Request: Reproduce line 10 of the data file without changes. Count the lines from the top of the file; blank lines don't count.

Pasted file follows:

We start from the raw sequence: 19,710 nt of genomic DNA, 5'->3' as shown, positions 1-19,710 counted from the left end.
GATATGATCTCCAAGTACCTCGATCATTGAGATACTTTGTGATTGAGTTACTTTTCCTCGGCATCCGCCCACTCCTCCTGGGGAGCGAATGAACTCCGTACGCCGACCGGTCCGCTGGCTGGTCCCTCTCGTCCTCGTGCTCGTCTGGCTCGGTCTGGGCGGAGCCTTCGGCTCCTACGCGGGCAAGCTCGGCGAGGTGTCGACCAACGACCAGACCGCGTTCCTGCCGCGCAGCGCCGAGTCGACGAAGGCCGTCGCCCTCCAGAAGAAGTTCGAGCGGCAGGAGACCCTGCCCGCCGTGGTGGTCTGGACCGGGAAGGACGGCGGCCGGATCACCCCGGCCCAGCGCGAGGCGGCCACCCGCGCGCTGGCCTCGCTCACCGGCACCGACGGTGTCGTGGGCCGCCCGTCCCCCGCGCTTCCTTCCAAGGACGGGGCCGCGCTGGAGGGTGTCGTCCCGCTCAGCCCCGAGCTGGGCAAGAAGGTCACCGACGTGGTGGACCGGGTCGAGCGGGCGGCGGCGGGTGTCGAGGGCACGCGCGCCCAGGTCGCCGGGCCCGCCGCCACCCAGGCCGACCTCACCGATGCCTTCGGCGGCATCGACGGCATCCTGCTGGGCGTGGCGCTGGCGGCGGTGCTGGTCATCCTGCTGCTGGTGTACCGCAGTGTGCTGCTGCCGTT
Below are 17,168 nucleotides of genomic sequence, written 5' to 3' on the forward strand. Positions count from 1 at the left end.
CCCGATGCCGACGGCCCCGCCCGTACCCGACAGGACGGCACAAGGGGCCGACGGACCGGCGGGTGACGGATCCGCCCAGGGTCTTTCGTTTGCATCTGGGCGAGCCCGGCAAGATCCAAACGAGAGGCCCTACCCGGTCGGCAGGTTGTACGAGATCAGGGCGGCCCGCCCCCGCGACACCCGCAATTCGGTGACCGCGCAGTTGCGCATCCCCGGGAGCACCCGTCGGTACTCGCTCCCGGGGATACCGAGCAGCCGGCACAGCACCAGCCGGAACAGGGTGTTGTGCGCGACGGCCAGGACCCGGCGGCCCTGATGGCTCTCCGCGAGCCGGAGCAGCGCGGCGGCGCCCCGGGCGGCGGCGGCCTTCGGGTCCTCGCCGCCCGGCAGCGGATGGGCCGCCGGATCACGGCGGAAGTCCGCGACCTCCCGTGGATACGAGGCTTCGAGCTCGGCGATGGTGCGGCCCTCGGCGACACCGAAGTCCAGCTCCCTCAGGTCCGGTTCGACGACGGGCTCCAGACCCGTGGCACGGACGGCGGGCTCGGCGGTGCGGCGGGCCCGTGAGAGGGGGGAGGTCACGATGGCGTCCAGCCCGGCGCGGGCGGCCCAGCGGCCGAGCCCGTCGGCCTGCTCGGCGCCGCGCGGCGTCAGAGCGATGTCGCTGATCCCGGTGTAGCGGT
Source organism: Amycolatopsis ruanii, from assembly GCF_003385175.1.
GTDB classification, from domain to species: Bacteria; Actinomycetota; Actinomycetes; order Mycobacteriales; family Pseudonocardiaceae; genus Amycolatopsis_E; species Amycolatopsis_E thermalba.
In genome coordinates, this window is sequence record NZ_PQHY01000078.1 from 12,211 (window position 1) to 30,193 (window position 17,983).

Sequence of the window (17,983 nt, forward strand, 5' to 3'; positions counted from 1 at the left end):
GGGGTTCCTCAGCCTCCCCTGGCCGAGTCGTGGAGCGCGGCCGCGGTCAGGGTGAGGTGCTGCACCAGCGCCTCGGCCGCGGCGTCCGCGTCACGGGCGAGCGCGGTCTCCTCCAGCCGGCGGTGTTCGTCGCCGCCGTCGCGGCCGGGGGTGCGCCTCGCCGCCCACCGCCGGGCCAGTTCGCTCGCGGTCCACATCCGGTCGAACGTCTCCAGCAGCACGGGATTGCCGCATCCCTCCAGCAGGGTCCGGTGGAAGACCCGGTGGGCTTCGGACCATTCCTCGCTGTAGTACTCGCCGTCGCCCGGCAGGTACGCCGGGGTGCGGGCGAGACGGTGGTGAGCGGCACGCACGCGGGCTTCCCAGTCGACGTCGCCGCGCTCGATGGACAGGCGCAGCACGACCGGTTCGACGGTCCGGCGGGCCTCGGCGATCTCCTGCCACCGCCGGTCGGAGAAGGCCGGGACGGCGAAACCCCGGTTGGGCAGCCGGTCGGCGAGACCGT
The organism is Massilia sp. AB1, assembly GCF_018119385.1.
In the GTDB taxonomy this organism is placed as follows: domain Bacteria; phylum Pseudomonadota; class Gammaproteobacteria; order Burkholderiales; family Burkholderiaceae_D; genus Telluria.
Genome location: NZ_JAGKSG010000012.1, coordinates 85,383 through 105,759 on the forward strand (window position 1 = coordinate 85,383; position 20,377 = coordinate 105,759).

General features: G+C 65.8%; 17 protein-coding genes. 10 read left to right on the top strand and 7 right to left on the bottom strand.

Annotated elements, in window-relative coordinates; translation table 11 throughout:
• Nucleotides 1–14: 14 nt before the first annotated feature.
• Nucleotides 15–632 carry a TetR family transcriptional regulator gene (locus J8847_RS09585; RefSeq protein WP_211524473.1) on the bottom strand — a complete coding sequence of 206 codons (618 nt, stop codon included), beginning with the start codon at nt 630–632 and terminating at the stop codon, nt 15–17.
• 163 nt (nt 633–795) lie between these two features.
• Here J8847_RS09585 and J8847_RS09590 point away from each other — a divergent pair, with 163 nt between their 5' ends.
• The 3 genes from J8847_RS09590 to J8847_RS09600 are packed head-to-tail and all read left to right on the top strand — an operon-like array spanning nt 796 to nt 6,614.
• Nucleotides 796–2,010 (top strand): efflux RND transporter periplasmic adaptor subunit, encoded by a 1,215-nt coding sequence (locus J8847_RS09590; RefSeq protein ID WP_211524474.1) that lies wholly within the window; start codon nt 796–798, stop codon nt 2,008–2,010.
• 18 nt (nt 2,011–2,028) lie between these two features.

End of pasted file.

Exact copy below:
The organism is Massilia sp. AB1, assembly GCF_018119385.1.